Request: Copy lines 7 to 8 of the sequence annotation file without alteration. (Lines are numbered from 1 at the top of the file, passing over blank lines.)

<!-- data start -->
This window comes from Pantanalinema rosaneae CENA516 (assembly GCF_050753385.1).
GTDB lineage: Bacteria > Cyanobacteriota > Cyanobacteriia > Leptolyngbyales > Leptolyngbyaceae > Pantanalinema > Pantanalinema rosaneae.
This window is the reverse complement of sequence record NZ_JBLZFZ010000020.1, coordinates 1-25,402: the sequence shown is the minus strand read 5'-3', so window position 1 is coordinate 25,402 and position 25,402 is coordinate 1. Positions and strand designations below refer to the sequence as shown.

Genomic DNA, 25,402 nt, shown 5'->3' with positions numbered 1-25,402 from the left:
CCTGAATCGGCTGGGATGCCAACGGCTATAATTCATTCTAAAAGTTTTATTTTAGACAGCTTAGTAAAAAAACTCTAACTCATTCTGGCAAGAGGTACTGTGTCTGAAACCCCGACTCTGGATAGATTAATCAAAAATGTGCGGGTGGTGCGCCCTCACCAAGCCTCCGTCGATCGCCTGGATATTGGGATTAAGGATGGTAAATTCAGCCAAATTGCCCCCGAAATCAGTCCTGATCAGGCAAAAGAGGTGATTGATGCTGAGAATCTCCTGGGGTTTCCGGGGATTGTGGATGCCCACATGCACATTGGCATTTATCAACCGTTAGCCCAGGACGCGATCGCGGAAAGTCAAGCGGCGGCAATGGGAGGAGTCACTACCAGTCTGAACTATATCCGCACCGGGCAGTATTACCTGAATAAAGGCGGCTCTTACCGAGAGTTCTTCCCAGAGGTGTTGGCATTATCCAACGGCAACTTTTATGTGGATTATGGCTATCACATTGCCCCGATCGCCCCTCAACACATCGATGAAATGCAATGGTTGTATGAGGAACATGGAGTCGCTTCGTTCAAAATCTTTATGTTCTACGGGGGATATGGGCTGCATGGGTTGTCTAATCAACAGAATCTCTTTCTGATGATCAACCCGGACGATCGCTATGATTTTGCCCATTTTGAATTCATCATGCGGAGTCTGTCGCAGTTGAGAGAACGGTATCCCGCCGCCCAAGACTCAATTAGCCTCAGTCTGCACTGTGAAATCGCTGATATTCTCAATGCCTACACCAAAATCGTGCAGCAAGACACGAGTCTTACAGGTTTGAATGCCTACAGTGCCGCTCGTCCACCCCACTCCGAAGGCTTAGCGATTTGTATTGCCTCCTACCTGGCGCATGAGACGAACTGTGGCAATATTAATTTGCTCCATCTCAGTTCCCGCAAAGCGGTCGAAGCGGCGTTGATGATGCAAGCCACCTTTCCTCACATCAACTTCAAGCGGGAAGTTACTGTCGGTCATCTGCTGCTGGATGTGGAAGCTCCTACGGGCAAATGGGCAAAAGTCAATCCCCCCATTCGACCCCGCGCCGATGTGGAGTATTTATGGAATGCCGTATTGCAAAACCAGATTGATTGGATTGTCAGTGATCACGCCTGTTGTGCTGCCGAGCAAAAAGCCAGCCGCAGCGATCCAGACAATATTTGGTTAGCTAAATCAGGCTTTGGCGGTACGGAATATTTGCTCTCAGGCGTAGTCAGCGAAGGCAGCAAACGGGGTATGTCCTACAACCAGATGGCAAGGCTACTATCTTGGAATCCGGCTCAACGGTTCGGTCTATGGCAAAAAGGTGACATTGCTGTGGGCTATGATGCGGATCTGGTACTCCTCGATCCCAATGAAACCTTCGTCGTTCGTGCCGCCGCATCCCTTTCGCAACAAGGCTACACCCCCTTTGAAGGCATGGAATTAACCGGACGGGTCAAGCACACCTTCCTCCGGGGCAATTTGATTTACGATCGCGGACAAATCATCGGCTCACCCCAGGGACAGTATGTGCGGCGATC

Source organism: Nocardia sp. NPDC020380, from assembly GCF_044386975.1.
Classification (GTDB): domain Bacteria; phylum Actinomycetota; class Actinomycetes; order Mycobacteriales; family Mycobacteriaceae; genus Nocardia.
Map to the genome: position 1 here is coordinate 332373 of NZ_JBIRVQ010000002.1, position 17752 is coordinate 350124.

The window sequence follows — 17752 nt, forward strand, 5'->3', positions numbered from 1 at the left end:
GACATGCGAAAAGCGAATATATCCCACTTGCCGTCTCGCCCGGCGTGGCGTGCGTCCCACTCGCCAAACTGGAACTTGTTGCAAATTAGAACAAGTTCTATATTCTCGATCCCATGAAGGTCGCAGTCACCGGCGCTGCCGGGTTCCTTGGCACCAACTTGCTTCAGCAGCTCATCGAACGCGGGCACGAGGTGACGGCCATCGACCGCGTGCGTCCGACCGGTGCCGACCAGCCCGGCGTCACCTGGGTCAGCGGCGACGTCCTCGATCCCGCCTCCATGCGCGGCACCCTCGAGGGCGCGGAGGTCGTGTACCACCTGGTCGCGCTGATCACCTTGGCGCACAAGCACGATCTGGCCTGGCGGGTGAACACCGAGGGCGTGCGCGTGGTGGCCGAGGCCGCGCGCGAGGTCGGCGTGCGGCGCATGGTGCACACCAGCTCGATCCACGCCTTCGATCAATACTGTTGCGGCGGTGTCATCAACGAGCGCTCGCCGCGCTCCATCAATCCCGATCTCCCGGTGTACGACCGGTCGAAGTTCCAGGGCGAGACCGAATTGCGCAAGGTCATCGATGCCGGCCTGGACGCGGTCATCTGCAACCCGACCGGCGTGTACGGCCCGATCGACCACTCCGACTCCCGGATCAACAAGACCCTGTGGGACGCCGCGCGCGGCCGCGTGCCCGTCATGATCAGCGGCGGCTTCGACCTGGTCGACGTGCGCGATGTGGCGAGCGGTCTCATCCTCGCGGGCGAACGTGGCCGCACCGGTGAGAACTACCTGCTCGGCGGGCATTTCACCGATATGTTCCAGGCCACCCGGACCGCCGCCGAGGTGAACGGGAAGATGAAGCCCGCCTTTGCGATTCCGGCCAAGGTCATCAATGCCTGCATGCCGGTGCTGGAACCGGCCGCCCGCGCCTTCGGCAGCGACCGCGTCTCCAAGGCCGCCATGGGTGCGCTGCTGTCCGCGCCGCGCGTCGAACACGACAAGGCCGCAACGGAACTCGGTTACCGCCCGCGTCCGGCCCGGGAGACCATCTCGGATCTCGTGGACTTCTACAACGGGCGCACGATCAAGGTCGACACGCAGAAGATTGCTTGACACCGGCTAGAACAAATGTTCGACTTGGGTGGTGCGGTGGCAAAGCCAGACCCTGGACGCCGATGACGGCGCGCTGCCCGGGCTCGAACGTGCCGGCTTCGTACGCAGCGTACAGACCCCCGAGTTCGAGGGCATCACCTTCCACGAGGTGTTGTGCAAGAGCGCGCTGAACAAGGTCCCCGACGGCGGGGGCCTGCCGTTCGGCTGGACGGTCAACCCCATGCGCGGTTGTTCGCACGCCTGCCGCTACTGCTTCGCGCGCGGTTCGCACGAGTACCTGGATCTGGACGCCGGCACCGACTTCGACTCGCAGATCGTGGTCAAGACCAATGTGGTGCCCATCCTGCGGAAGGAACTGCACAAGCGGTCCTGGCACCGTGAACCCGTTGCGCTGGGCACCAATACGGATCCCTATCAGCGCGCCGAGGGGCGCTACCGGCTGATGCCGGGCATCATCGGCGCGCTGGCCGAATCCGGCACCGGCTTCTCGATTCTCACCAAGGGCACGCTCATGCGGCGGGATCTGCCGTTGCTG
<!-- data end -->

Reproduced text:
Classification (GTDB): domain Bacteria; phylum Actinomycetota; class Actinomycetes; order Mycobacteriales; family Mycobacteriaceae; genus Nocardia.
Map to the genome: position 1 here is coordinate 332373 of NZ_JBIRVQ010000002.1, position 17752 is coordinate 350124.